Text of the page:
Don Berwick and whether he can change Medicare and Medicaid

by Marianne Mattera

President Obama is planning to appoint Don Berwick — the Harvard pediatrician, recognized health policy expert, and head of the Institute for Healthcare Improvement (IHI) — as the new head of CMS.

Berwick’s nomination has been heralded by many as a terrific choice.

Our own health policy columnist, David Nash, said that “Berwick’s global following is a powerful political force that could be harnessed for real reform, and initiate the creation of real value through a fundamental change in the reimbursement structure. Imagine if aspects of his prior writings and research come true — CMS becomes a savvy shopper with global payment, pay for performance, and comparative effectiveness research with teeth.”

I first became aware of Berwick and his efforts a little more than a decade ago when a magazine that I would soon serve as editor-in-chief ran a series on re-engineering medical practice. The series was based largely on the IHI’s already-in-progress program aimed at upgrading the quality of outpatient care. Central to the program were improving patient access (by, among other things, revamping the way office visits are scheduled), reducing waste and inefficiency, improving doctor-patient and provider-community communications, and fostering access to clinical information at the point of care (read health information technology, EHRs).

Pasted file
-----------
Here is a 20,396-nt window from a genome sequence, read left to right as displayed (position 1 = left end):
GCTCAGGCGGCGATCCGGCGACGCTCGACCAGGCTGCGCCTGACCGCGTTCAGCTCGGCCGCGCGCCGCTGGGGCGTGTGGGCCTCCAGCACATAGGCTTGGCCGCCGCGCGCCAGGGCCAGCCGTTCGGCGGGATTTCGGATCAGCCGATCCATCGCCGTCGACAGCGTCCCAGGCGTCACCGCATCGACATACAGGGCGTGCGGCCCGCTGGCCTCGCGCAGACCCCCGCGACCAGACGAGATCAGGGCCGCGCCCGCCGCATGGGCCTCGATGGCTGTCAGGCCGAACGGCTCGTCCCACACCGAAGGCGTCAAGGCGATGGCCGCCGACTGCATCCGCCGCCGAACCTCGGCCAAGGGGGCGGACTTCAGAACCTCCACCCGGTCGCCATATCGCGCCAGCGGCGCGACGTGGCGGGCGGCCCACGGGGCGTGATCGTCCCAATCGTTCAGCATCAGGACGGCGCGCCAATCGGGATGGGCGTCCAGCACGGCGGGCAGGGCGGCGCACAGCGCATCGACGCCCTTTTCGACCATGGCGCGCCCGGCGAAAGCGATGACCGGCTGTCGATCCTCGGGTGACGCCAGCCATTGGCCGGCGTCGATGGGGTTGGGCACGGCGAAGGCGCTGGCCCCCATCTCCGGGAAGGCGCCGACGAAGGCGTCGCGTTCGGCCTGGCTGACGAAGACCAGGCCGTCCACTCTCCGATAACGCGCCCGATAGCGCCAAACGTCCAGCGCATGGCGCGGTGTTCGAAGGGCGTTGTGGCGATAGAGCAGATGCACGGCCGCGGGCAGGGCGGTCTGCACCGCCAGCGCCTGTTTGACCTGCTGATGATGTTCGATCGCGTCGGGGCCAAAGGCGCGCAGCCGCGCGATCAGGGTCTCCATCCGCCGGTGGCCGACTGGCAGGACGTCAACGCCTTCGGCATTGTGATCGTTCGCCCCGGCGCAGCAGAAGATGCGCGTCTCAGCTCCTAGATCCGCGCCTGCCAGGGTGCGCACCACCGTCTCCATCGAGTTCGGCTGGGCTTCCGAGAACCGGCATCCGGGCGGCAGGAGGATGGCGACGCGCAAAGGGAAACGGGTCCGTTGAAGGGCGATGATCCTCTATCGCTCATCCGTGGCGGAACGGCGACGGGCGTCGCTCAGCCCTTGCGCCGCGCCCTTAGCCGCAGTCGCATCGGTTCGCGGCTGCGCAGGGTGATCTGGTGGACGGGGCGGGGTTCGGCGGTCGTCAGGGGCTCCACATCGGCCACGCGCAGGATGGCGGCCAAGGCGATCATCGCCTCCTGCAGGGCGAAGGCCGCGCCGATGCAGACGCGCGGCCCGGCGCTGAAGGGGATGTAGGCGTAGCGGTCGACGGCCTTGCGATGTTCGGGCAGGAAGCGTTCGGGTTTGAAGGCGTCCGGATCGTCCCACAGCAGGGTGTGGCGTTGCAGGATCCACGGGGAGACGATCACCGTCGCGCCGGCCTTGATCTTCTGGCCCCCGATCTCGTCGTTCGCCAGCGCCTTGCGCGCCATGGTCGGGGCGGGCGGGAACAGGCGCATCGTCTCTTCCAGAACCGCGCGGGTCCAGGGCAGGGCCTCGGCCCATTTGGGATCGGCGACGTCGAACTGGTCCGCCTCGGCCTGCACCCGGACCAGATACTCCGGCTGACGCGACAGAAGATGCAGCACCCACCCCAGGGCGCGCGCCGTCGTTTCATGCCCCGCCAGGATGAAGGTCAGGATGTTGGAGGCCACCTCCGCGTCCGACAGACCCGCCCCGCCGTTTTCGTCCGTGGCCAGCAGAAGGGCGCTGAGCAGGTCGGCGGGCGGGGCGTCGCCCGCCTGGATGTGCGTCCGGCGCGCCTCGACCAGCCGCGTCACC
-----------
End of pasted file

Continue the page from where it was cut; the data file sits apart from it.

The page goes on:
So, Berwick has long championed the quality improvement movement and lord knows Medicare and Medicaid have quality issues — though it’s not the quality of the medical care delivered under those programs that I’m questioning right now.

And Berwick doesn’t advocate improvement in quality of care at the expense of physician income — but I suspect that, given the two federal agencies in question, physician reimbursement would be the first thing attacked so that we could “afford” better quality care.

I know that Berwick has previously served on national panels, including the U.S. Preventive Services Task Force, the National Advisory Council of the Agency for Healthcare Research and Quality, and several Institute of Medicine boards. But such service is far different from managing a vast government bureaucracy. And that’s what CMS is.

I find it very hard to believe that Berwick will be able to bring his passion and his insight — and yes, his independence — to bear in a position that is, essentially a cog in the Administration’s wheel.

I find it very hard to believe that he will be allowed to speak his mind freely or make the hard decisions that may be necessary but politically incorrect.

David Nash worries about it too. Nash asks: “Can he tame the beast? Can he manage the internecine politics?”

My assessment is: Probably not.  And if he does, I suspect he’ll be asked to resign.

And so, sadly, I’m almost hoping that Obama doesn’t appoint Berwick to the post.

I’d hate to lose Berwick’s fine mind and strong voice in the morass of government.

Marianne Mattera is Managing Editor at MedPage Today and blogs at In Other Words, the MedPage Today staff blog.

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